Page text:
When A Buyers Market Becomes A Sellers Market
With the market shifting from a buyers market with lots of homes for sale and plenty of sellers willing to accept any offer that comes in to a seller’s market with low inventory and rising prices here are five things to avoid losing out on the home you are trying to buy. Here are 5 Things Home Buyers Should Not Do When Making An Offer.
Make A Ridiculously Low Ball Offer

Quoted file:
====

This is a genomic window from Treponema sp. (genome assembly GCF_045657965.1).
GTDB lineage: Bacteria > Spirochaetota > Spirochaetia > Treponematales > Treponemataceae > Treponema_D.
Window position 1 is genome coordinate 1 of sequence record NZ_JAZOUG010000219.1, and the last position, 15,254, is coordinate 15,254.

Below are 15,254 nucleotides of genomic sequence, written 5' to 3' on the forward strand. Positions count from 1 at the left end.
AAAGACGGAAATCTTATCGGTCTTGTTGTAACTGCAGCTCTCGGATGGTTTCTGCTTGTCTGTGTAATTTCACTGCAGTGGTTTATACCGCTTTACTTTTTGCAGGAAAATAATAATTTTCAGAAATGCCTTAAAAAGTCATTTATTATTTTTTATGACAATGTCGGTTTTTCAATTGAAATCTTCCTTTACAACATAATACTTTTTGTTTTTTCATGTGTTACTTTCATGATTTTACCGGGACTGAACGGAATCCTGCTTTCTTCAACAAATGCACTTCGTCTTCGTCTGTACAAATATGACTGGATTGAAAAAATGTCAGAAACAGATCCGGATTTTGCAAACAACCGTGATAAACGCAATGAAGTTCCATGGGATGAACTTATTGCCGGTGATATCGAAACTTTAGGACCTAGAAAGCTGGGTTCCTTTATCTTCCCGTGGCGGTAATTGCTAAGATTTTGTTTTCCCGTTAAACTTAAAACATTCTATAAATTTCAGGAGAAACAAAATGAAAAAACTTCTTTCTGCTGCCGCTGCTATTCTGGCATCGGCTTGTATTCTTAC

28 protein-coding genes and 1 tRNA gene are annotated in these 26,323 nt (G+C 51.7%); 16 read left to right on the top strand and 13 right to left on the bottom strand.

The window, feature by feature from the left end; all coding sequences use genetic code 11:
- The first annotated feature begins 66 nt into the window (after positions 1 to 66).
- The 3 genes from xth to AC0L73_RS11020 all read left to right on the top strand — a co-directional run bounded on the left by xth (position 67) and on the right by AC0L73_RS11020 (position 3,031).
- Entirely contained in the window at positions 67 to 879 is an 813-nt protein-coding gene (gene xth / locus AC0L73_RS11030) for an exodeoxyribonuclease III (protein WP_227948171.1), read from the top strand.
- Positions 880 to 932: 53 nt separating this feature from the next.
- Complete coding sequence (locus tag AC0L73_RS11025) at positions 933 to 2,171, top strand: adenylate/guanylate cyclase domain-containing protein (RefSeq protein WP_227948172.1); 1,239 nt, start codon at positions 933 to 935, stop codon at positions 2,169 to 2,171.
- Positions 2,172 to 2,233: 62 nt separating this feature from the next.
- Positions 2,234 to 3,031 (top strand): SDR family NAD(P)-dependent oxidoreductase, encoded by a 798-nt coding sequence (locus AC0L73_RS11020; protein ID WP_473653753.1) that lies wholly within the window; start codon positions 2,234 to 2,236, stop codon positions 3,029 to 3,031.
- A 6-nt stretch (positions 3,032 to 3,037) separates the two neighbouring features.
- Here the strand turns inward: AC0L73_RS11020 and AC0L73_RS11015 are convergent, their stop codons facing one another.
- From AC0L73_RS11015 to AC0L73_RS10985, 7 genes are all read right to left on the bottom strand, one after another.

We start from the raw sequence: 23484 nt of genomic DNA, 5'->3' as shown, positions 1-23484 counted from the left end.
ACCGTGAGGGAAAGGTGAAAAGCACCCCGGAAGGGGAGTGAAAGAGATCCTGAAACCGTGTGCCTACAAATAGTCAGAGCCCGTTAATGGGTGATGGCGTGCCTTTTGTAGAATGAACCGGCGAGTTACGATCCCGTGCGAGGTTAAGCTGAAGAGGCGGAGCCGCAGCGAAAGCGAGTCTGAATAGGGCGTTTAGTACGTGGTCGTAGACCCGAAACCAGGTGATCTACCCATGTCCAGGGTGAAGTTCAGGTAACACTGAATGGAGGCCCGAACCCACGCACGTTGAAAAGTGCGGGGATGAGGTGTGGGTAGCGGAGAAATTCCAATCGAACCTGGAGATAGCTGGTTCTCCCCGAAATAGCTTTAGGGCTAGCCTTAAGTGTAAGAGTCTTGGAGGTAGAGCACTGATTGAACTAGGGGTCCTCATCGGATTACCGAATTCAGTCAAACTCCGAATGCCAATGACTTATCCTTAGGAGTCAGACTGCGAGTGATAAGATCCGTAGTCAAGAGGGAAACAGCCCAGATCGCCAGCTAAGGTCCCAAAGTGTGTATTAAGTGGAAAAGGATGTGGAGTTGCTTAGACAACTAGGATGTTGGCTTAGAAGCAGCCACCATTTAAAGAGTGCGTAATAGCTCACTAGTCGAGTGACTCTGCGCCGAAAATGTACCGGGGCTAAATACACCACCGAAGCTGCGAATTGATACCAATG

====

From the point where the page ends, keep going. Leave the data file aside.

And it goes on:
What is a Low Ball Offer.? I want to be clear here when it comes to making a low ball offer and this is an example of what not to do. You find a house you really like and would work perfectly for you and your family. It’s in your budget, near your work, in a good school district and is in very good shape. Now if you are using a real estate agent who knows the neighborhood and the area,, they will have done a Comparative Market Analysis to establish what the house is worth based on similar homes that have sold recently. Lets just say the house is listed for $225,000 has only been on the market a couple of weeks and your agent shows you that over the last three months comparable homes have sold for between $222,000 and $227,000. Don’t offer them $180,000 for it! That’s the type of low ball offer that will annoy a seller and you could lose out on a great house for your family.